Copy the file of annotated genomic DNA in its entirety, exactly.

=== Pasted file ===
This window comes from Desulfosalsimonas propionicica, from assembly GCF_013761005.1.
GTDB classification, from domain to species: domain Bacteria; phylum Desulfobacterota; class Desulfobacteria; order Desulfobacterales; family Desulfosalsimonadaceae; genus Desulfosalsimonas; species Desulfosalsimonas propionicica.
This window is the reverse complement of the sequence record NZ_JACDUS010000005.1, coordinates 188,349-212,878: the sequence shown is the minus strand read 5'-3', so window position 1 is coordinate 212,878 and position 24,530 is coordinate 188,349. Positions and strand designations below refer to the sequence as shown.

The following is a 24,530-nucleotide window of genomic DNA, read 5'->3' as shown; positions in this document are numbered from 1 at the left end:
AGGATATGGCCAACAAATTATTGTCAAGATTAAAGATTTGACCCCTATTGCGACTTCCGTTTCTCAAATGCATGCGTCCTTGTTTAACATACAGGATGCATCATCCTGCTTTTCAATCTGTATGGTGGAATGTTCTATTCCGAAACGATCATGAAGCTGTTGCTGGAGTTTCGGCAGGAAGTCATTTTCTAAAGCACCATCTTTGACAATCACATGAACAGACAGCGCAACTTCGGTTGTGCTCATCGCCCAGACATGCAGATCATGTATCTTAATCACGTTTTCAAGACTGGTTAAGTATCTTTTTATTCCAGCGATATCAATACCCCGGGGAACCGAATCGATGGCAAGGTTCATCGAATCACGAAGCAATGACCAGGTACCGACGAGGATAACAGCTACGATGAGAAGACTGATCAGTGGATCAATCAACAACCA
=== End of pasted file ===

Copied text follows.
This window comes from Desulfosalsimonas propionicica, from assembly GCF_013761005.1.
GTDB classification, from domain to species: domain Bacteria; phylum Desulfobacterota; class Desulfobacteria; order Desulfobacterales; family Desulfosalsimonadaceae; genus Desulfosalsimonas; species Desulfosalsimonas propionicica.
This window is the reverse complement of the sequence record NZ_JACDUS010000005.1, coordinates 188,349-212,878: the sequence shown is the minus strand read 5'-3', so window position 1 is coordinate 212,878 and position 24,530 is coordinate 188,349. Positions and strand designations below refer to the sequence as shown.

The following is a 24,530-nucleotide window of genomic DNA, read 5'->3' as shown; positions in this document are numbered from 1 at the left end:
AGGATATGGCCAACAAATTATTGTCAAGATTAAAGATTTGACCCCTATTGCGACTTCCGTTTCTCAAATGCATGCGTCCTTGTTTAACATACAGGATGCATCATCCTGCTTTTCAATCTGTATGGTGGAATGTTCTATTCCGAAACGATCATGAAGCTGTTGCTGGAGTTTCGGCAGGAAGTCATTTTCTAAAGCACCATCTTTGACAATCACATGAACAGACAGCGCAACTTCGGTTGTGCTCATCGCCCAGACATGCAGATCATGTATCTTAATCACGTTTTCAAGACTGGTTAAGTATCTTTTTATTCCAGCGATATCAATACCCCGGGGAACCGAATCGATGGCAAGGTTCATCGAATCACGAAGCAATGACCAGGTACCGACGAGGATAACAGCTACGATGAGAAGACTGATCAGTGGATCAATCAACAACCA